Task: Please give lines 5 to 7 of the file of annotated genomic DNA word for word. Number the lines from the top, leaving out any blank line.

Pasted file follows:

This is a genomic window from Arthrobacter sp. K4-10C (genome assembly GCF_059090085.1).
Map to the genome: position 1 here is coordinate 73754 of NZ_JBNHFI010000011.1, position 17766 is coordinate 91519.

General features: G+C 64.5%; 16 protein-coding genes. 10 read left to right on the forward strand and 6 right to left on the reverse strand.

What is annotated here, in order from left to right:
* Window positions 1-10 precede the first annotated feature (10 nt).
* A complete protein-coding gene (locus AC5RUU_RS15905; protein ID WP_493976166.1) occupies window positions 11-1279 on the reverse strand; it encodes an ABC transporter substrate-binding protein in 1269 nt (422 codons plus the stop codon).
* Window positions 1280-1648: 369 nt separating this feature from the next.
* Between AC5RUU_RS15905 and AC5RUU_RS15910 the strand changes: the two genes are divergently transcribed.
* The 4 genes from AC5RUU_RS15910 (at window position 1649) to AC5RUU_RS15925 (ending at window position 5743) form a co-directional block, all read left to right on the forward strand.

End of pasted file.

* Window positions 1-10 precede the first annotated feature (10 nt).
* A complete protein-coding gene (locus AC5RUU_RS15905; protein ID WP_493976166.1) occupies window positions 11-1279 on the reverse strand; it encodes an ABC transporter substrate-binding protein in 1269 nt (422 codons plus the stop codon).
* Window positions 1280-1648: 369 nt separating this feature from the next.